One must still ask “at what cost?” Especially given that the best part of your day is probably going to be going towards fulfilling on the promises you’ve made to yourself. This is creative energy that could be dedicated to other areas of life you deem important (more on this later).

The point being – you’ve got to ensure you’re spending time on something that matters to you, or it may seem as though valuable time is being eroded away.

What Specific Challenges Can I Expect to Face During a Yearlong Experiment?

Naturally, 365-day challenges aren’t all unicorns farting rainbows. You will have your ups and downs, and if you’re engaged in creative work, you will have your good days and bad days.

Take my Project 365 experiment example from earlier. Out of 365 songs, only two were even worth committing to memory and repeating in front of an audience. That’s kind of crazy.

Here are some of the challenges I’ve encountered during yearlong experiments:

You Will Want to Compromise

You’ll need to find your footing with your challenges, so compromising isn’t necessarily good or bad. But you must accept that challenges may not go exactly as imagined or planned, which means that you’ll need to let go of any sense of perfectionism you might have around completing your challenge.

When I engaged in Project 365, even though I finished the experiment early, I ended up having to bulk write songs after longer stretches of not writing anything.

The first time I read 52 books in a year, I had to finish the year with several shorter books, some of which I’d already read in a previous year.

While publishing daily, not all my posts have been of the utmost quality.

And so on.

Again, compromise isn’t necessarily bad. But your experiment probably won’t progress exactly as you expect it to.

You’ll Need to Orient Your Life Around the Challenge

I alluded to this earlier, but as the days pass, you’ll find that you become consumed by the challenge. Even if the experiment only requires an hour or so out of your day, you may find that engaging in the activity takes everything you’ve got, becomes less pleasurable, and even turns into a source of concern or stress (especially if you’re trying to balance it with other commitments like work).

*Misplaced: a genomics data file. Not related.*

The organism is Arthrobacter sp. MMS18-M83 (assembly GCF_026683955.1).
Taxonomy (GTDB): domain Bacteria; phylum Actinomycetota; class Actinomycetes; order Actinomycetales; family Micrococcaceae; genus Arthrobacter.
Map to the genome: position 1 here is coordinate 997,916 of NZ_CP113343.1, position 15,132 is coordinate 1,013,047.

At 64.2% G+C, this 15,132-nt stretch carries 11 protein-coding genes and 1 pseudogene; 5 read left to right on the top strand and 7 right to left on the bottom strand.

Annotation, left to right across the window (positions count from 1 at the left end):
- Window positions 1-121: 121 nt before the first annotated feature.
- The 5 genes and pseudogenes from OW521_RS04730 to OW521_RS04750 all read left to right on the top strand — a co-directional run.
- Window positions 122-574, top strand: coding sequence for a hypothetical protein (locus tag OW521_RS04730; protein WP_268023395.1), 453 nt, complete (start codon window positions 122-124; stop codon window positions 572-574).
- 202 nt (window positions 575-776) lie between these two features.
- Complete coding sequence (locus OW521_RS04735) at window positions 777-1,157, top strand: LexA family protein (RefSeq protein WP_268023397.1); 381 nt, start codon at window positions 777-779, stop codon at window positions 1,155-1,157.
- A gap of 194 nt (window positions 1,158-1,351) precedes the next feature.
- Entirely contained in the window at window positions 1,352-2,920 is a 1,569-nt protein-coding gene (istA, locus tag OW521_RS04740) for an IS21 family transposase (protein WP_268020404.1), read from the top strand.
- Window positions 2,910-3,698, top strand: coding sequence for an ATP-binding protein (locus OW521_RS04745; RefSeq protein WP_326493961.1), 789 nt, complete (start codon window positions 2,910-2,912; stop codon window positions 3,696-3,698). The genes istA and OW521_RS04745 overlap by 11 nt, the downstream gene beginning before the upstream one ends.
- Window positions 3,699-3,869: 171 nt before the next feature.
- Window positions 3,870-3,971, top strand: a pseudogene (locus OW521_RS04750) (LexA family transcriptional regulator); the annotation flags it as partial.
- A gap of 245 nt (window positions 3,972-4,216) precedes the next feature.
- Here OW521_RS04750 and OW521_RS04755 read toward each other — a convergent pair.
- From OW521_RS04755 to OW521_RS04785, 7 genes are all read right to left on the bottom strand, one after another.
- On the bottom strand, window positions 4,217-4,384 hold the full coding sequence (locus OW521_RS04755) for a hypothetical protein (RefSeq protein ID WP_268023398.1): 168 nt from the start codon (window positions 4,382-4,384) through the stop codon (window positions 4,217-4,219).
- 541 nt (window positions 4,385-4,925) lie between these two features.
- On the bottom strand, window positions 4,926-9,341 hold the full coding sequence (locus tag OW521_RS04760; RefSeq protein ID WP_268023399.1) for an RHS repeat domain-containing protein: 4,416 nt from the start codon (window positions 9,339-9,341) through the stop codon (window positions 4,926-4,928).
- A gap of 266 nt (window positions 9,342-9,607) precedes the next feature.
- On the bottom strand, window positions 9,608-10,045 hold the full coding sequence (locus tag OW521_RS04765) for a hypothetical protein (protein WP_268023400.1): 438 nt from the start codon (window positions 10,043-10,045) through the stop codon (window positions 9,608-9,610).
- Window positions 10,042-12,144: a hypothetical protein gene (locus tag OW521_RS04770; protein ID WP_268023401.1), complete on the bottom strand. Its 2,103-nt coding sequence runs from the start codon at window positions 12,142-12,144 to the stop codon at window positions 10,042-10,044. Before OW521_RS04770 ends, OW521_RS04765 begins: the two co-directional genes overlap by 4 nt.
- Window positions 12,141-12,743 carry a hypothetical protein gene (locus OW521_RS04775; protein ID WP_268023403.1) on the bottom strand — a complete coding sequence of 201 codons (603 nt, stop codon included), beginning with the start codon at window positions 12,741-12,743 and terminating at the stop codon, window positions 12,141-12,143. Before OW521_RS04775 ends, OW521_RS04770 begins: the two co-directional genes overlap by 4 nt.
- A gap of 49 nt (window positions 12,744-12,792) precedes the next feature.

I’m nearing the completion of my daily publishing experiment, and for the most part, it has been a rewarding, fulfilling experience. I would be lying if I said there weren’t days I didn’t feel like writing or publishing anything though.

You Will Need to Sacrifice

If you make your challenge a priority, you will need to sacrifice. While you’re busy obsessing over one thing, you’ll find yourself unable to tend to others. Inevitably, you will end up having to sacrifice lesser priorities to keep up with the challenge.

Publishing daily has been great. But if I were to say that publishing daily, on average, took an hour, that’s 365 hours I could have spent doing something else (writing a book, working on music, developing a product, building a membership, pursuing other writing contracts, etc.). Looking at it that way can be sobering.

When you say “yes” to one thing, you are always saying “no” to something else.

When you say “yes” to one thing, you are always saying “no” to something else. Click To Tweet

I will not look back on publishing daily in regret. But as with Pavlina, I have no intention of repeating that experience. I would like to take those creative energies and channel them elsewhere.

Final Thoughts

If any aspect of your creative career seems stagnant, a 365-day experiment can reinvigorate your passion and produce massive results in an area that matters to you.

But we can’t forget that it’s going to take discipline and work. You may need to carry out tasks on days when you don’t feel like doing anything. And even if you’re working on something you love and care about, some days it will just feel like work.

A 365-day experiment is a tool. And like any other tool, it’s meant to be applied in specific situations. It’s a hammer, if you will, and hammers are best used for pounding nails – not for sawing wood or tightening screws.

There are times to take on a challenge, and there are times to remain steady and consistent, doing exactly what you’re already doing.

Is it time for you to take on a new challenge? What area of your career or life would you work on? Are you committed to following through on your goals? What are you willing to sacrifice to get to your chosen destination? Do you know anyone that can keep you accountable? Would they be willing or interested in joining you in their own 365-day journey? What’s one thing you will take away from this post?